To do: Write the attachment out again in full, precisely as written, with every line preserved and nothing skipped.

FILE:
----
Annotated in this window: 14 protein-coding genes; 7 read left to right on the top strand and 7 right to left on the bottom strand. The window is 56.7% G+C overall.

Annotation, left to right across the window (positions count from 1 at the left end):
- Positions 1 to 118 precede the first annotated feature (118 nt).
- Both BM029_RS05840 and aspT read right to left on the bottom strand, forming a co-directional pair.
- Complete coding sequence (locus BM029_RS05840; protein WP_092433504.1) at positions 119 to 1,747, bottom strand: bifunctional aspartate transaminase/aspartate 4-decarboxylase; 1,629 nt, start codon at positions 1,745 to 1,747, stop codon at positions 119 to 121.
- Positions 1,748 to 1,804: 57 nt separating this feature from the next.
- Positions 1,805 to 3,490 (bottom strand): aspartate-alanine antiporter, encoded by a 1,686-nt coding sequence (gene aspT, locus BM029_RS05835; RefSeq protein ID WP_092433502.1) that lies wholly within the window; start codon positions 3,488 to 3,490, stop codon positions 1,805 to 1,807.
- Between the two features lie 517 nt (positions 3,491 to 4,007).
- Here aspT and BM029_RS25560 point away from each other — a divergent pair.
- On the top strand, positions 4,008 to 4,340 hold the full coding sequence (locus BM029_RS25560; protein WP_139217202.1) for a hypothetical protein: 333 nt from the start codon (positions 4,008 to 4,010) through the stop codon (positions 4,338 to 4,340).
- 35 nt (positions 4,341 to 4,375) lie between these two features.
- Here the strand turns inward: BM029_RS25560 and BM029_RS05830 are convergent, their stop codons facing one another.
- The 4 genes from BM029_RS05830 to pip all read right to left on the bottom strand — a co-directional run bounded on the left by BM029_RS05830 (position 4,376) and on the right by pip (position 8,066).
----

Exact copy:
Annotated in this window: 14 protein-coding genes; 7 read left to right on the top strand and 7 right to left on the bottom strand. The window is 56.7% G+C overall.

Annotation, left to right across the window (positions count from 1 at the left end):
- Positions 1 to 118 precede the first annotated feature (118 nt).
- Both BM029_RS05840 and aspT read right to left on the bottom strand, forming a co-directional pair.
- Complete coding sequence (locus BM029_RS05840; protein WP_092433504.1) at positions 119 to 1,747, bottom strand: bifunctional aspartate transaminase/aspartate 4-decarboxylase; 1,629 nt, start codon at positions 1,745 to 1,747, stop codon at positions 119 to 121.
- Positions 1,748 to 1,804: 57 nt separating this feature from the next.
- Positions 1,805 to 3,490 (bottom strand): aspartate-alanine antiporter, encoded by a 1,686-nt coding sequence (gene aspT, locus BM029_RS05835; RefSeq protein ID WP_092433502.1) that lies wholly within the window; start codon positions 3,488 to 3,490, stop codon positions 1,805 to 1,807.
- Between the two features lie 517 nt (positions 3,491 to 4,007).
- Here aspT and BM029_RS25560 point away from each other — a divergent pair.
- On the top strand, positions 4,008 to 4,340 hold the full coding sequence (locus BM029_RS25560; protein WP_139217202.1) for a hypothetical protein: 333 nt from the start codon (positions 4,008 to 4,010) through the stop codon (positions 4,338 to 4,340).
- 35 nt (positions 4,341 to 4,375) lie between these two features.
- Here the strand turns inward: BM029_RS25560 and BM029_RS05830 are convergent, their stop codons facing one another.
- The 4 genes from BM029_RS05830 to pip all read right to left on the bottom strand — a co-directional run bounded on the left by BM029_RS05830 (position 4,376) and on the right by pip (position 8,066).